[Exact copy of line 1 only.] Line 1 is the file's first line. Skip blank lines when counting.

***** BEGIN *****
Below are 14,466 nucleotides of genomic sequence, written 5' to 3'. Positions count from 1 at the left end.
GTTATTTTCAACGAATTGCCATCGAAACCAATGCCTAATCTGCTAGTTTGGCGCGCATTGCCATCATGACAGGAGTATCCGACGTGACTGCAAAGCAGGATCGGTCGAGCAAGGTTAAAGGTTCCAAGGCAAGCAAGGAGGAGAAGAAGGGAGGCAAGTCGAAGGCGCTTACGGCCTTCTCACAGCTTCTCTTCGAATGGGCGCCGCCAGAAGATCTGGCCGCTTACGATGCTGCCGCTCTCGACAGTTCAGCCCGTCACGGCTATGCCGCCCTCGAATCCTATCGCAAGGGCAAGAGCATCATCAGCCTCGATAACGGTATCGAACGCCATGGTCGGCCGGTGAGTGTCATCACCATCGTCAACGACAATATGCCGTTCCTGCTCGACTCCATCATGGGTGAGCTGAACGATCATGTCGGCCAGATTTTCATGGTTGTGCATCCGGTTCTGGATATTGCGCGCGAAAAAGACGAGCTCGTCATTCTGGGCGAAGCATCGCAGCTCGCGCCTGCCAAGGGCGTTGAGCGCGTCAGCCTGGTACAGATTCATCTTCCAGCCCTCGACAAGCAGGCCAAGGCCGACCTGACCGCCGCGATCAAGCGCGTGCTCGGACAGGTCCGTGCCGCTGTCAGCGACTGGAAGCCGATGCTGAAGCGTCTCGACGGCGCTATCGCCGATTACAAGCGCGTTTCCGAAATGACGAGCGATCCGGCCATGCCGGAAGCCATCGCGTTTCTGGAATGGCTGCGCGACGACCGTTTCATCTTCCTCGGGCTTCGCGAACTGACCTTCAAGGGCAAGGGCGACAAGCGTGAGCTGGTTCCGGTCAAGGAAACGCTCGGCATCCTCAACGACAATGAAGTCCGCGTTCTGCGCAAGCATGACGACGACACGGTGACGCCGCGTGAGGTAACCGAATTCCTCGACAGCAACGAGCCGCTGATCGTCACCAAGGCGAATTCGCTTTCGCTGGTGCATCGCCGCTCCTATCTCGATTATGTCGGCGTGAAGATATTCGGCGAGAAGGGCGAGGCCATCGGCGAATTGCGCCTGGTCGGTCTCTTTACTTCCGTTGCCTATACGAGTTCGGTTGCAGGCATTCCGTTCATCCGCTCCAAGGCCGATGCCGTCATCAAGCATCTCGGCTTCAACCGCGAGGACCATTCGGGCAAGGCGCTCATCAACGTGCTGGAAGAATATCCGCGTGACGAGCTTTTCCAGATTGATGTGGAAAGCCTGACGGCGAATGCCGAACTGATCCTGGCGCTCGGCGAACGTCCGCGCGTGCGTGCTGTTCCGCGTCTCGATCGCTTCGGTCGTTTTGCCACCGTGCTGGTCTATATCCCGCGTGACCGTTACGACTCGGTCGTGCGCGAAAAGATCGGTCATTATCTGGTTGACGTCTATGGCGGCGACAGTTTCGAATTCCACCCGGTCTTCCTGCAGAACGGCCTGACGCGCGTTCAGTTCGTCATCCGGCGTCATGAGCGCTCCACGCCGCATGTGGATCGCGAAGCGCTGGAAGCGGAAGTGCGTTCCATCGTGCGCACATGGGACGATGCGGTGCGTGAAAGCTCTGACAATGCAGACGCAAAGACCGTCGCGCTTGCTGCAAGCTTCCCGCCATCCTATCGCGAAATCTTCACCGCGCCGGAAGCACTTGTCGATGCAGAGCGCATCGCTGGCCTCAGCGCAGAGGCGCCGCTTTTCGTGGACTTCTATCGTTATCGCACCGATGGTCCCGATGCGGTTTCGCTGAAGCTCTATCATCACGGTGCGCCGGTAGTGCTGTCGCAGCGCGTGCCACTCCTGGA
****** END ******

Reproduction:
Below are 14,466 nucleotides of genomic sequence, written 5' to 3'. Positions count from 1 at the left end.